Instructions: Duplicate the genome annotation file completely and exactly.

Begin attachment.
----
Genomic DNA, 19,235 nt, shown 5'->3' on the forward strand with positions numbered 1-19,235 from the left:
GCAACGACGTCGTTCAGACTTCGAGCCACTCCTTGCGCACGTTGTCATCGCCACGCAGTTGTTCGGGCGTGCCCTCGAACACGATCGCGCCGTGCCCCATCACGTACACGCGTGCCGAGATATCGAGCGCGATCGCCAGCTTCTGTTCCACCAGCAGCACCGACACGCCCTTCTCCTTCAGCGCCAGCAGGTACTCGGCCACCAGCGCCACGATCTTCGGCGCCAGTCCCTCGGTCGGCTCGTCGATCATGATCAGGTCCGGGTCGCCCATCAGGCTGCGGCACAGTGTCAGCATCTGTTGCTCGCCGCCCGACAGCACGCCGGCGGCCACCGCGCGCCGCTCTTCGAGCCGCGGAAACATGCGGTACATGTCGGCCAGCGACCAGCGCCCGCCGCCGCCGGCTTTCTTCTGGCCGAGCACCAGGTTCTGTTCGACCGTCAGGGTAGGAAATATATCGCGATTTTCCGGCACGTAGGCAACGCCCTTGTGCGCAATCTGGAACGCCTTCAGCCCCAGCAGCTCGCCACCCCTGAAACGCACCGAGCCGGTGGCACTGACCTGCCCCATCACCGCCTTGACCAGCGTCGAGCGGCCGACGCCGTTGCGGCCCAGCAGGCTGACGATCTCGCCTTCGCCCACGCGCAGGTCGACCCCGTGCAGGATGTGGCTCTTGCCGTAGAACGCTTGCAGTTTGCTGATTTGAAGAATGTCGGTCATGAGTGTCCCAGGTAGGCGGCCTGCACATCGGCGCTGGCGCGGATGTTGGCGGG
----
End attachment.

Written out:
Genomic DNA, 19,235 nt, shown 5'->3' on the forward strand with positions numbered 1-19,235 from the left:
GCAACGACGTCGTTCAGACTTCGAGCCACTCCTTGCGCACGTTGTCATCGCCACGCAGTTGTTCGGGCGTGCCCTCGAACACGATCGCGCCGTGCCCCATCACGTACACGCGTGCCGAGATATCGAGCGCGATCGCCAGCTTCTGTTCCACCAGCAGCACCGACACGCCCTTCTCCTTCAGCGCCAGCAGGTACTCGGCCACCAGCGCCACGATCTTCGGCGCCAGTCCCTCGGTCGGCTCGTCGATCATGATCAGGTCCGGGTCGCCCATCAGGCTGCGGCACAGTGTCAGCATCTGTTGCTCGCCGCCCGACAGCACGCCGGCGGCCACCGCGCGCCGCTCTTCGAGCCGCGGAAACATGCGGTACATGTCGGCCAGCGACCAGCGCCCGCCGCCGCCGGCTTTCTTCTGGCCGAGCACCAGGTTCTGTTCGACCGTCAGGGTAGGAAATATATCGCGATTTTCCGGCACGTAGGCAACGCCCTTGTGCGCAATCTGGAACGCCTTCAGCCCCAGCAGCTCGCCACCCCTGAAACGCACCGAGCCGGTGGCACTGACCTGCCCCATCACCGCCTTGACCAGCGTCGAGCGGCCGACGCCGTTGCGGCCCAGCAGGCTGACGATCTCGCCTTCGCCCACGCGCAGGTCGACCCCGTGCAGGATGTGGCTCTTGCCGTAGAACGCTTGCAGTTTGCTGATTTGAAGAATGTCGGTCATGAGTGTCCCAGGTAGGCGGCCTGCACATCGGCGCTGGCGCGGATGTTGGCGGG